Monday, August 8, 2022

Forget Vingegaard and Pogacar, Geraint Thomas could be the unlikely Tour de France winner

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The Welshman saved energy while the leaders dueled in the mountains and he now has the stronger team to cause an upset last week, writes Felix Lowe

After a vibrant performance on the first of two summit finishes in the Alps last week, Denmark’s Vingegaard, 25, snatched the yellow jersey from two-time champion Pogacar’s shoulders.

Britain’s Geraint Thomas is hoping a full-fledged Ineos Grenadiers team will give him the edge in what many people believe has become a two-horse race at the Tour de France between Jonas Vingegaard and Tadej Pogacar.

Vingegaard heads into the closing stages of the Tour with a sizable 2min 22s advantage over his Slovenian rival, while 2018 champion Thomas sits a further 21sec in third place.

But the race was turned on its head on Sunday’s eventful stage 15 to Carcassonne in south-west France when Vingegaard lost two key support riders in Primoz Roglic and Steven Kruijswijk. Roglic, the former Slovenian ski jumper who started as a co-leader alongside Vingegaard at Jumbo-Visma, retired with injuries in a bad crash in the opening week, while veteran Kruijswijk, the reliable Dutch climber, fell in the muggy stadium with a suspected broken collarbone.

Vingegaard and his Belgian team-mate Tiesj Benoot both scored just minutes after Kruijswijk’s withdrawal as the pendulum of this fascinating Tour seemed to swing back towards Pogacar in the Pyrenees three key stages ahead. With Pogacar’s UAE team Emirates also losing two drivers after positive Covid tests for Norway’s Vegard Stake Laengen and New Zealand’s George Bennett, the responsibility rests with the Ineos Grenadiers to use their power of numbers to secure Thomas’ unlikely bid for a second tour -Resurrect Triumph.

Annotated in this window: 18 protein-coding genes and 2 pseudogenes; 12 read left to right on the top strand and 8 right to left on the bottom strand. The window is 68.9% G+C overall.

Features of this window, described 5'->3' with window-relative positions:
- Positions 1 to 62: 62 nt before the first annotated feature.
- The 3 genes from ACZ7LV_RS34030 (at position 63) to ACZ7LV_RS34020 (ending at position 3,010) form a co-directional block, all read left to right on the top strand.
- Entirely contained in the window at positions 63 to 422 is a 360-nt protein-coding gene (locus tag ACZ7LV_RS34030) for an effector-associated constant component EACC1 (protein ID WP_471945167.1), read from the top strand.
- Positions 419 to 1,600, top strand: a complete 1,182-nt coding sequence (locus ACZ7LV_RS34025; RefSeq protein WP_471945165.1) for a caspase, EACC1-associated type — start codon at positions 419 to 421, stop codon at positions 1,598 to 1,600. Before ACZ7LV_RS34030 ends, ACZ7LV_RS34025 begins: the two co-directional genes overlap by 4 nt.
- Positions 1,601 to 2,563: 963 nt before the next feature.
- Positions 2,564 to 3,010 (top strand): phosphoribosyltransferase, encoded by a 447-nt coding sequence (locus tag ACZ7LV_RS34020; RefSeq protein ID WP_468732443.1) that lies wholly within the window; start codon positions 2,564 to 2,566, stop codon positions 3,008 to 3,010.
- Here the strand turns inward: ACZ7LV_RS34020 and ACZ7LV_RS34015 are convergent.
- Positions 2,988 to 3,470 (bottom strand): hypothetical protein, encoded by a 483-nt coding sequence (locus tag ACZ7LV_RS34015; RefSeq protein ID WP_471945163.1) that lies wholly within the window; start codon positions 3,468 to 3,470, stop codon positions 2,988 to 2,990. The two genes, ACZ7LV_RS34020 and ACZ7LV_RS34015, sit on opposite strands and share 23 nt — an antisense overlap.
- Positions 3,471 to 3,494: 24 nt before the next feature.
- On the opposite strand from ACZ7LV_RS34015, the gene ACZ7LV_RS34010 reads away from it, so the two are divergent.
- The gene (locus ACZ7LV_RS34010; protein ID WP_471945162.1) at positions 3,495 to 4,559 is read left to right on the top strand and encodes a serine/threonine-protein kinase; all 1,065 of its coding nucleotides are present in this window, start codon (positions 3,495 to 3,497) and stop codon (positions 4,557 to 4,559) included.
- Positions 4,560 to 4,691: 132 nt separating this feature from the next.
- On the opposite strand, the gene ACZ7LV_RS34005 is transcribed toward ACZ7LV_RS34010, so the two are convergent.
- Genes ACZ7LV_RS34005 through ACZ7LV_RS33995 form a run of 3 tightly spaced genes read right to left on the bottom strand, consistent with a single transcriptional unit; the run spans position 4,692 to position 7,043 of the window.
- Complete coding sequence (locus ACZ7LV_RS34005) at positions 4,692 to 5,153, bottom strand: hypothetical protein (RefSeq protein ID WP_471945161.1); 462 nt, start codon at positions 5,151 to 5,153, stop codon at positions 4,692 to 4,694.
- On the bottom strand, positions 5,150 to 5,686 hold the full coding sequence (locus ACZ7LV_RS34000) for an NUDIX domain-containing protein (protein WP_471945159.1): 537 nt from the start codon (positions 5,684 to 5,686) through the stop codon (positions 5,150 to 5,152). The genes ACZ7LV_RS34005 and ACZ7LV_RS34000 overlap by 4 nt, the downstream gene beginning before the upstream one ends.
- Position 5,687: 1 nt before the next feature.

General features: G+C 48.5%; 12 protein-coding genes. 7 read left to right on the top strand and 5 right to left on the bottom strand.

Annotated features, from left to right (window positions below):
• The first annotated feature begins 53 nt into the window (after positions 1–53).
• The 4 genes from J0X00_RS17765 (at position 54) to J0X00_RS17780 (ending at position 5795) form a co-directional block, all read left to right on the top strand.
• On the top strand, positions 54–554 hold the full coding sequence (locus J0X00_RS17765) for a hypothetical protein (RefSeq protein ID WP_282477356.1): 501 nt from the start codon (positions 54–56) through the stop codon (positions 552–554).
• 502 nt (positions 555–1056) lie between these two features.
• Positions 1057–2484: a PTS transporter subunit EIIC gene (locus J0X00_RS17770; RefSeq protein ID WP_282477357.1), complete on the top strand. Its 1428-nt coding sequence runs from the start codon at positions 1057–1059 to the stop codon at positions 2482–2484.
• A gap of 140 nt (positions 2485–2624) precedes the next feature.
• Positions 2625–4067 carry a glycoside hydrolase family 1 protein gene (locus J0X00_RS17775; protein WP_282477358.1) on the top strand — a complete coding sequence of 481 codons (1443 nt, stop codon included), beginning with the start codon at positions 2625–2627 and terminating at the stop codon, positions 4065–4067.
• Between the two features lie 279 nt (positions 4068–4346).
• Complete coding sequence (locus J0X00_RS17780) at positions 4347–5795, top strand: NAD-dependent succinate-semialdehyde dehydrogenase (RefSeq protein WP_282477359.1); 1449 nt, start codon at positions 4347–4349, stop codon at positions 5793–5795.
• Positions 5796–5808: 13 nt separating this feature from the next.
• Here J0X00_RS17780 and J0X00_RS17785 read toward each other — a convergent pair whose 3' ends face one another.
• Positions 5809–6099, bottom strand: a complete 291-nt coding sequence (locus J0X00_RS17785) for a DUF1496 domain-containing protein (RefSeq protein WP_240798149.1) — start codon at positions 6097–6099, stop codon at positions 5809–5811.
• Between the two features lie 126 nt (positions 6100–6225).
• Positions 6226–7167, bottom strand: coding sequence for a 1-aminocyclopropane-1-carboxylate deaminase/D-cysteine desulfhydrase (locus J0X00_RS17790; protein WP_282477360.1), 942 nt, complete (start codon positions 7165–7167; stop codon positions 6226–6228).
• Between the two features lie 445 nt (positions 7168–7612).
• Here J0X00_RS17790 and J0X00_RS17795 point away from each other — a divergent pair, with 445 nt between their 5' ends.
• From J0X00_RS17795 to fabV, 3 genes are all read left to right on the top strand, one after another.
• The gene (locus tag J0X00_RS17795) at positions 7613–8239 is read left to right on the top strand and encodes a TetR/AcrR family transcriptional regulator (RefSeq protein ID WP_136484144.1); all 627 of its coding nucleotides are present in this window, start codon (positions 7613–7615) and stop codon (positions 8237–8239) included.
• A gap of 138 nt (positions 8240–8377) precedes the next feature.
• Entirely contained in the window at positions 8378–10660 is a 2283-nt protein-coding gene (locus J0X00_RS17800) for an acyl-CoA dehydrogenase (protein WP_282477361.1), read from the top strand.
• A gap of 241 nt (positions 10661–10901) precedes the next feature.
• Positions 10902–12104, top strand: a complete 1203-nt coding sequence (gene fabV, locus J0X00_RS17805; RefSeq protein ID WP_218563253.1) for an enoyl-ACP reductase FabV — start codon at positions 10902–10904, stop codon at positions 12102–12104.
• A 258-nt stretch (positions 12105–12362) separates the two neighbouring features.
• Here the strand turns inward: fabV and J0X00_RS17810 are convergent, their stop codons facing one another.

While Vingegaard and Pogacar have torn stripes at each other over the past two weeks and clinched three stage wins together, Thomas, 36, has been riding more conservatively and playing to his strengths. That mix of caution and opportunism has rewarded the Welshman with a podium finish in Paris – although he may well have higher ambitions now.

A day in the foothills of the Pyrenees on Tuesday concludes with a fast descent to Foix followed by back-to-back mountain finishes at Peyragudes and Hautacam. With Adam Yates currently fifth in the standings and Tom Pidcock in ninth after his amazing win at Alpe d’Huez last Thursday, the Ineos Grenadiers have a British trio capable of a race to the finish Disrupting yellow, which most believe involves only Vingegaard and the 23-year-old Pogacar, the white jersey.

By using his ‘pull’ to set a vigorous pace on the early climbs, Ineos could sacrifice Yates or Pidcock’s chances by sending them onto the road to pose serious questions to the weary Jumbo Visma and UAE squads to deliver. It would be a risky strategy and certainly a long shot given that Vingegaard – recently dubbed ‘the best climber in the world’ by Pogacar – has not wasted any time in the mountains.

But Thomas used Pogacar’s uncharacteristic wobble on the Col du Granon in stage 11 to give the defending champion over a minute. He hopes that when Vingegaard is put under similar pressure in yellow he will struggle as well.

Whatever happens in the Pyrenees, one significant test remains on the penultimate day of the race: a 40km time trial to Rocamadour, at which Pogacar is said to excel – as he did two years ago when he gave his compatriot Roglic one seemingly safe tour denied titles in the eleventh hour. For Thomas to do the impossible, he must keep enough in the tank for an individual Race of Truth on Friday, which will decide the outcome of the 109th edition of the Tour.

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